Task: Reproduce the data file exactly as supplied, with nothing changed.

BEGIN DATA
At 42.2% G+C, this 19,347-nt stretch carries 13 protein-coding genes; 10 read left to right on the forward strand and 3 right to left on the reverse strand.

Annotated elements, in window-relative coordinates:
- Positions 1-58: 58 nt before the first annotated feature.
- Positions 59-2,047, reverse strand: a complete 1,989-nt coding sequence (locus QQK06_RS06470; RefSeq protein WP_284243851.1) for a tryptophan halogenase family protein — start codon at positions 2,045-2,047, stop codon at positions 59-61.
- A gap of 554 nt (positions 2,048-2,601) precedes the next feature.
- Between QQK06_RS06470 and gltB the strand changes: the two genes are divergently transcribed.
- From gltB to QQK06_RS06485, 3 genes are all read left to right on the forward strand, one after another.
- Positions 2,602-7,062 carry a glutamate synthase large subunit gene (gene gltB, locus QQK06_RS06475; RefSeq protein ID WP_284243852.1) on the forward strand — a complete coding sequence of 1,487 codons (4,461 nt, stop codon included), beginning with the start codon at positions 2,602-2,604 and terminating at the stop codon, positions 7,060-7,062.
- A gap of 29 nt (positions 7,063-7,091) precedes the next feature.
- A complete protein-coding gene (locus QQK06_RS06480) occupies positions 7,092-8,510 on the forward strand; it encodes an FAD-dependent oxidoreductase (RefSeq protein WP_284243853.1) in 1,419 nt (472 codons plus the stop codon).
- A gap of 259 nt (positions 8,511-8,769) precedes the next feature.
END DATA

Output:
At 42.2% G+C, this 19,347-nt stretch carries 13 protein-coding genes; 10 read left to right on the forward strand and 3 right to left on the reverse strand.

Annotated elements, in window-relative coordinates:
- Positions 1-58: 58 nt before the first annotated feature.
- Positions 59-2,047, reverse strand: a complete 1,989-nt coding sequence (locus QQK06_RS06470; RefSeq protein WP_284243851.1) for a tryptophan halogenase family protein — start codon at positions 2,045-2,047, stop codon at positions 59-61.
- A gap of 554 nt (positions 2,048-2,601) precedes the next feature.
- Between QQK06_RS06470 and gltB the strand changes: the two genes are divergently transcribed.
- From gltB to QQK06_RS06485, 3 genes are all read left to right on the forward strand, one after another.
- Positions 2,602-7,062 carry a glutamate synthase large subunit gene (gene gltB, locus QQK06_RS06475; RefSeq protein ID WP_284243852.1) on the forward strand — a complete coding sequence of 1,487 codons (4,461 nt, stop codon included), beginning with the start codon at positions 2,602-2,604 and terminating at the stop codon, positions 7,060-7,062.
- A gap of 29 nt (positions 7,063-7,091) precedes the next feature.
- A complete protein-coding gene (locus QQK06_RS06480) occupies positions 7,092-8,510 on the forward strand; it encodes an FAD-dependent oxidoreductase (RefSeq protein WP_284243853.1) in 1,419 nt (472 codons plus the stop codon).
- A gap of 259 nt (positions 8,511-8,769) precedes the next feature.